The use of copyright claims is poorly considered. By claiming an ownership of copyright, Ares Rights — and whoever it represents — effectively confirms that the documents are legitimate. Were the documents a “fabrication”, as Ecuador’s Minister of the Interior claims, then the holder of the copyright would be whoever fabricated them — which is unlikely to be Ares Rights or a new client.
But nevermind the law. While Ecuador may take issue with Buzzfeed’s reporting and its comparison of the leaks to the NSA controversy, attempting to remove the documents themselves undermines the ability of readers to consider the evidence and reach their own conclusions. Trying to hide the evidence is a signal — whether accurate or not — to outside observers that there really is something to hide.
Not Just Ecuador: Copyright Censorship in Service of Argentina?
Ares’ recent activity does not appear to be its only attempt to use copyright law to attempt to remove unwelcome information about South American government officials. In this DMCA notice to Google targeting fourteen dissident websites, Ares Rights asserted that it owned the copyright to this image purporting to show Juan Medina, the Chief of the Cabinet of Ministers of Argentine, using cocaine:
While the image does not look legitimate to me, Ares Rights could not legitimately claim a copyright ownership unless it were authorized by the image’s creator.
El Efecto Streisand
Sometimes it’s best to let sleeping, unseemly dogs lie. Would-be censors, having learned nothing from their predecessors, routinely discover that the attempt to hide uncomfortable facts (or, on occasion, untruths) simply leads to greater exposure of those facts.
With that in mind, I’ve taken the liberty of uploading most of the documents in a zip file to my own server, in case Ecuador or Ares Rights tries to get Buzzfeed’s documents removed again. People deserve to be able to review these documents and weigh media coverage of them without interference from a government.
So, in closing: Come at me, Ecuabro.
First the translated English, then the original Spanish:
To Ares Rights:
To Whom It May Concern:I am a journalist who writes about online legal issues. I am preparing an article about the recent removal of documents relating to the Ecuador government which were removed from Scribd.com at the request of Ares Rights.I have a few questions:1) On what legal basis was the complaint made?2) Was it on the basis of copyright? If so, was the complaint made pursuant to American law (e.g., the DMCA), Ecuadorian law, or another law?3) Would you be willing to share with me the complaint sent to Scribd.com?4) On whose behalf was the complaint made? That is, who is your client?Regards,Adam SteinbaughJ.D., Loyola Law School, 2012Los Angeles, CA
I’ll answer your questions.
1. I cannot explain the legal basis of our actions for two reasons. The first is that you are not the rightful claimant or proprieter of the content. The second is that the means by which we conducted our action forms part of our knowhow [ed.: I take this to mean that it’s proprietary]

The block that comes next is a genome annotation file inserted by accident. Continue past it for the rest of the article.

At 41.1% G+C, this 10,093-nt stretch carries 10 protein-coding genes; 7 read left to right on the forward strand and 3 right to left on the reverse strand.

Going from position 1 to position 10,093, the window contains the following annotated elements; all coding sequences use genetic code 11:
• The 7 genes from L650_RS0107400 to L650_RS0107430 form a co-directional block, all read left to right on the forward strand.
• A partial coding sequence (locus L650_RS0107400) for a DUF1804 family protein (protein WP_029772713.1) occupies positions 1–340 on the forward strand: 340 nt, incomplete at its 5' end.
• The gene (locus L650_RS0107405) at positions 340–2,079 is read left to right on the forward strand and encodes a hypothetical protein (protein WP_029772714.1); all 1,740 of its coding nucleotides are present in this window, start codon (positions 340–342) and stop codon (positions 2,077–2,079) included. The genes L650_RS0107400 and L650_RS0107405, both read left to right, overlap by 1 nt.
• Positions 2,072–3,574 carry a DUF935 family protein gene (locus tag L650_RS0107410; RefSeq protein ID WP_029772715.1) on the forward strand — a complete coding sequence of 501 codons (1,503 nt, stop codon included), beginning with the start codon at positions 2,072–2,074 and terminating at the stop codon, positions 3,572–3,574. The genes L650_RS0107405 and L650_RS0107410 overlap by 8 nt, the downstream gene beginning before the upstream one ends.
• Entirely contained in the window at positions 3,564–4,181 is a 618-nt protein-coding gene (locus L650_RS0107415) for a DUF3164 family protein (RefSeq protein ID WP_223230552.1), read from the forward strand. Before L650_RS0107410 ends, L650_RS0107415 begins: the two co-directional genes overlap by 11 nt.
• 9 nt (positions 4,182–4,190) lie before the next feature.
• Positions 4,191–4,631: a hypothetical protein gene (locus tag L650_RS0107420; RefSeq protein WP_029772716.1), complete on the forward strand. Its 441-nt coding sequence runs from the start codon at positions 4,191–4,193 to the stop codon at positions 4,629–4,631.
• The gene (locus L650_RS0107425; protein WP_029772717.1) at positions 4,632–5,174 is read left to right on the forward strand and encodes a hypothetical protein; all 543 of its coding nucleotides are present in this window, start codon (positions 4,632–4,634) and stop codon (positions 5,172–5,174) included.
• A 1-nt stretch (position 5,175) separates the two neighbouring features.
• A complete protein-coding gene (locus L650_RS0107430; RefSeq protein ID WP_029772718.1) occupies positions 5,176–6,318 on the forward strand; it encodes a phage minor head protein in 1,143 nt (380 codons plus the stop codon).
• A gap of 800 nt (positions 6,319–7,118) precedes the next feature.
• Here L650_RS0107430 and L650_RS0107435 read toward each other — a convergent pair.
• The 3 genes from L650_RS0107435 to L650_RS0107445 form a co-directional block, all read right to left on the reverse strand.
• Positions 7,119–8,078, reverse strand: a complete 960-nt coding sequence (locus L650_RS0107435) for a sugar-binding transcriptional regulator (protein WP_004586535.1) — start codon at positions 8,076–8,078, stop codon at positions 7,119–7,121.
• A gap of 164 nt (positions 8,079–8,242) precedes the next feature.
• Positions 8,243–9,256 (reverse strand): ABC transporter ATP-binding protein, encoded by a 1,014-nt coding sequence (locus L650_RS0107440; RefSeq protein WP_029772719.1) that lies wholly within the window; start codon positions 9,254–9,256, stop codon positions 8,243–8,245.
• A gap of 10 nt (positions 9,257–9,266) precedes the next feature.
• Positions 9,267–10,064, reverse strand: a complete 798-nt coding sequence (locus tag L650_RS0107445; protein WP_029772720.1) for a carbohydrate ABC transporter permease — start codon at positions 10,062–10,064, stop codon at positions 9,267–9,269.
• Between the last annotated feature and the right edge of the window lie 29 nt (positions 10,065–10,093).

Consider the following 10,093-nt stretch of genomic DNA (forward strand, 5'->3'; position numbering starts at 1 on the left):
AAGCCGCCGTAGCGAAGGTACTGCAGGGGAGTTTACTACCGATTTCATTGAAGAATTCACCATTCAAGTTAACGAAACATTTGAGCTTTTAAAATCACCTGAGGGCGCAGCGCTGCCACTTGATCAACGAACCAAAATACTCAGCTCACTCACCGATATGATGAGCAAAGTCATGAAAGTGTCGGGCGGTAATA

2. Same as the first question, I cannot give you details of our legal basis nor of the jurisdiction that affects it.
3. I cannot share with you details of our notification because you were not a part of it. Neither do we have the custom of publishing our requests. We are the owners of the authorship rights of the over two million requests that we have made, and we have never published them.
4. I cannot reveal our cliet’s identity to you, it would be a crime, our law does not allow us to give out the information of our clients. The Spanish law which regulates the circulation of information is the Ley Orgánica de Protección de Datos (LOPD).
I am sorry I was not able to help more.
Quién corresponda:Soy un periodista que escribe sobre cuestiones de derecho y el internet. Estoy escribiendo un artículo sobre la reciente eliminación de los documentos relacionados con el gobierno de Ecuador, que fueron retirados de Scribd.com a petición de Ares Rights.
Tengo algunas preguntas:
1) ¿Sobre qué base legal era la reclamaciónhecha?
2) ¿Era sobre la base de los derechos de autor? Si era así, era presentada de conformidad con la ley estadounidense (por ejemplo, la DMCA), la ley Ecuadoriana, u otra ley?3) ¿Estaría dispuesto a compartir conmigo la reclamación enviada a Scribd.com?4) En nombre de quién se hizo la reclamación? Es decir, ¿quién es tu cliente?Atentamente.
Te contesto a tus cuestiones.
1. No puedo explicarte las bases legales de nuestras acciones, por dos razones. La primera es que no eres el derechohabiente o propietario de los contenidos. La segunda porque la forma en la que realizamos nuestras acciones forman parte de nuestro knowhow.
2. Al igual que la primera pregunta, no puedo darte detalle de nuestras bazas legales y de que jurisdicción las afecta.
3. No puedo compartir los detalles de nuestra notificación porque no eres parte. Tampoco tenemos como costumbre publicar nuestros requerimientos. Somos los propietarios de los derechos de autor de cada uno de los más 2 millones de requerimientos que hemos emitido, y nunca los hacemos públicos.
4. No puedo revelarte quien es nuestro cliente, sería un delito, nuestra ley no nos permite divulgar información de nuestros clientes. La ley española que regula la circulación de información es la Ley Orgánica de Protección de Datos (LOPD).
Siento no poder ayudarte demasiado.
Te mando un saludo.